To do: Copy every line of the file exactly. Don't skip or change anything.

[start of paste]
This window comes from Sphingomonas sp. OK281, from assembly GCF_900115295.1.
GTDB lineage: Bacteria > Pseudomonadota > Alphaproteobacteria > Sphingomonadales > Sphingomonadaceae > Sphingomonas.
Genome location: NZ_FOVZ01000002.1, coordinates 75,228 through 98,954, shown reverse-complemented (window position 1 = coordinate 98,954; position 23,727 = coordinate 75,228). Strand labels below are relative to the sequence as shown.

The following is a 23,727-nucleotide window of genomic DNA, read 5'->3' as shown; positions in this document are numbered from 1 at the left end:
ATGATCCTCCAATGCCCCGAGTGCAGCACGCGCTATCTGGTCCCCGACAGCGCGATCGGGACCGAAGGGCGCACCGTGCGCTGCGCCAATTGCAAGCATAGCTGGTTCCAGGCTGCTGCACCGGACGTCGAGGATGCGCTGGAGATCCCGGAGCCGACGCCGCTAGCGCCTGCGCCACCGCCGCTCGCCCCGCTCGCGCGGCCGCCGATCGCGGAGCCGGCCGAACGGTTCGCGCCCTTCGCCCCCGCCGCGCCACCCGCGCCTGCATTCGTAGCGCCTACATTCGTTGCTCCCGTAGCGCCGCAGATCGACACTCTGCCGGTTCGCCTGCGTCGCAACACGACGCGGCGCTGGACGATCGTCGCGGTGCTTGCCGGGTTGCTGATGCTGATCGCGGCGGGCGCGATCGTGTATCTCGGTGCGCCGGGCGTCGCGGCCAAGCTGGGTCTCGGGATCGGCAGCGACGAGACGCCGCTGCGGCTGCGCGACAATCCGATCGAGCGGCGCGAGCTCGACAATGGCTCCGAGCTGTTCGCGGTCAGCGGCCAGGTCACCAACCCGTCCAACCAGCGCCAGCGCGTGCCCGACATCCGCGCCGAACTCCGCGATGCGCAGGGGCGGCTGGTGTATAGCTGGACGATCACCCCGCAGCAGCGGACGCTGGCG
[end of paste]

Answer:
This window comes from Sphingomonas sp. OK281, from assembly GCF_900115295.1.
GTDB lineage: Bacteria > Pseudomonadota > Alphaproteobacteria > Sphingomonadales > Sphingomonadaceae > Sphingomonas.
Genome location: NZ_FOVZ01000002.1, coordinates 75,228 through 98,954, shown reverse-complemented (window position 1 = coordinate 98,954; position 23,727 = coordinate 75,228). Strand labels below are relative to the sequence as shown.

The following is a 23,727-nucleotide window of genomic DNA, read 5'->3' as shown; positions in this document are numbered from 1 at the left end:
ATGATCCTCCAATGCCCCGAGTGCAGCACGCGCTATCTGGTCCCCGACAGCGCGATCGGGACCGAAGGGCGCACCGTGCGCTGCGCCAATTGCAAGCATAGCTGGTTCCAGGCTGCTGCACCGGACGTCGAGGATGCGCTGGAGATCCCGGAGCCGACGCCGCTAGCGCCTGCGCCACCGCCGCTCGCCCCGCTCGCGCGGCCGCCGATCGCGGAGCCGGCCGAACGGTTCGCGCCCTTCGCCCCCGCCGCGCCACCCGCGCCTGCATTCGTAGCGCCTACATTCGTTGCTCCCGTAGCGCCGCAGATCGACACTCTGCCGGTTCGCCTGCGTCGCAACACGACGCGGCGCTGGACGATCGTCGCGGTGCTTGCCGGGTTGCTGATGCTGATCGCGGCGGGCGCGATCGTGTATCTCGGTGCGCCGGGCGTCGCGGCCAAGCTGGGTCTCGGGATCGGCAGCGACGAGACGCCGCTGCGGCTGCGCGACAATCCGATCGAGCGGCGCGAGCTCGACAATGGCTCCGAGCTGTTCGCGGTCAGCGGCCAGGTCACCAACCCGTCCAACCAGCGCCAGCGCGTGCCCGACATCCGCGCCGAACTCCGCGATGCGCAGGGGCGGCTGGTGTATAGCTGGACGATCACCCCGCAGCAGCGGACGCTGGCG